- Have you reconciled your bank accounts? At Remote Quality Bookkeeping, our banking specialists will update all of your bank accounts and credit cards in QuickBooks once per week as part of our bookkeeping services. These weekly cash reconciliations ensure that all reports are accurate and updated, which, in turn, will help you make informed business decisions. Additionally, at the end of each month, our banking specialists will reconcile your accounts and send you an email with any questions regarding income and expenditures from the past month. If you are not outsourcing these tasks to bookkeeping professionals, ensure that they are taken care of internally.
2. Consider Tax Implications of Big Year-End Purchases
Before making any significant year-end decisions, review your financial statements, especially your statement of cash flows.
If you have healthy cash flows, consider making a large purchase before December 31st. By doing that, you can expense more of the value of equipment purchased during the year for a bigger tax deduction.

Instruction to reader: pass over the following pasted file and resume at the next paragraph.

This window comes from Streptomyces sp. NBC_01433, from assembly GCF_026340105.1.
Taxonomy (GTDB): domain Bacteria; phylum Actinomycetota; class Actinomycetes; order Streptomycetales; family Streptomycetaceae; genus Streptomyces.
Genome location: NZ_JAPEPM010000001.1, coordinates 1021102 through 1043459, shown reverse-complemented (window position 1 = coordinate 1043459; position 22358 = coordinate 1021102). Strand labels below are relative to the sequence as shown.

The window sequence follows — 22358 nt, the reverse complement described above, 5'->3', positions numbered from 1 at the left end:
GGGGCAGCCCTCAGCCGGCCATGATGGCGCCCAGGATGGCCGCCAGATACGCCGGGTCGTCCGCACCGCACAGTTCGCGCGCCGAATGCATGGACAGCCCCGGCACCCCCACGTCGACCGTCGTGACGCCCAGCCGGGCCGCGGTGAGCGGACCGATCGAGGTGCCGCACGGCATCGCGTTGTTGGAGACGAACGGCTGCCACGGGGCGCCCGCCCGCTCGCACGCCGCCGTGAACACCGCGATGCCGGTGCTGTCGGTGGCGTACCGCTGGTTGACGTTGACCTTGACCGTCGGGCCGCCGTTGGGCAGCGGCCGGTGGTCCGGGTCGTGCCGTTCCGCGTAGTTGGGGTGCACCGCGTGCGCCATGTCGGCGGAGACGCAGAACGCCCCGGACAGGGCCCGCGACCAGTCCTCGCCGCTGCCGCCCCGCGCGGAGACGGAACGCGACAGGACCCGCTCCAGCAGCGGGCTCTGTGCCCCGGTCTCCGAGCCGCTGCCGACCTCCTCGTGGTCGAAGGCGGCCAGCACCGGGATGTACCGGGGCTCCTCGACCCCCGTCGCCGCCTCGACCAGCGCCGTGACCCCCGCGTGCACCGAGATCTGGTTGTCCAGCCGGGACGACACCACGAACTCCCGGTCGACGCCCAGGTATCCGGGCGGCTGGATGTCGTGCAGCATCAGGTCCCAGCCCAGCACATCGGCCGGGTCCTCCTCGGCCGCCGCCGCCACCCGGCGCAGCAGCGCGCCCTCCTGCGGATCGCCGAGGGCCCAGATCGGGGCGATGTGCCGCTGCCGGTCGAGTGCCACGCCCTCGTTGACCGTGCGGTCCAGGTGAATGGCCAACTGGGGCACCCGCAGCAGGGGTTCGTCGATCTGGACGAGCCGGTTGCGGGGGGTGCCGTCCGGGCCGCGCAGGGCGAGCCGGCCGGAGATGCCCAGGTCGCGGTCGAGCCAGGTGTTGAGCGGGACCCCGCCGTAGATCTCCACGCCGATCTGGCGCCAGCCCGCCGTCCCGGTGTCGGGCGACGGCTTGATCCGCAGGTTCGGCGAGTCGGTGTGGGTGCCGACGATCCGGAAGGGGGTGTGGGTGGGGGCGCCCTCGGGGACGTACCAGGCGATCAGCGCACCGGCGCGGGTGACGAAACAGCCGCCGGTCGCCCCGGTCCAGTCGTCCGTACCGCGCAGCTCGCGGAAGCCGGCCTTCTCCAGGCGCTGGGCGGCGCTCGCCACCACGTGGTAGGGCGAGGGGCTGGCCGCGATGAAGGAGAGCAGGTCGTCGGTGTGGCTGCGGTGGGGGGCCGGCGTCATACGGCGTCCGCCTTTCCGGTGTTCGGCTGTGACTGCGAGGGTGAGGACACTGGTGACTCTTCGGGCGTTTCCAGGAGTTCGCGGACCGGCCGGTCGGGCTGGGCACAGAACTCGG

Bonus depreciation is a method of accelerated depreciation that allows a business to make an additional deduction of 50% of the cost of a qualifying asset in the year in which it is put into service. Bonus depreciation can be viewed as a valuable tax-saving tool for your small business.
3. Give to Charity
Becoming a charitable business offers many benefits. Giving can help boost employee morale and cultivate a positive brand image. The tax break doesn’t hurt either. Keep in mind that the IRS “limits the amount of charitable donations that can be considered tax-deductible to 50 percent of your adjusted gross income.” Your charitable donation must be settled in full by the end of the tax year and reported using Form 1040, Schedule A.
4. Take Inventory
Even if you don’t sell products, it’s always a good idea to take stock of your inventory as the year comes to a close. This should include office supplies, furniture, and equipment, such as computers.
5. Collect W-9s, 1099s, and W-2s
If you exceeded the IRS’s threshold of $600 in cumulative payments to independent contractors for that tax year, then you must complete Form 1099-MISC Reporting for Nonemployee Compensation, due by January 31st. As a best practice, you should collect W-9 information when you begin an engagement with an independent contractor, such as a web designer or virtual assistant.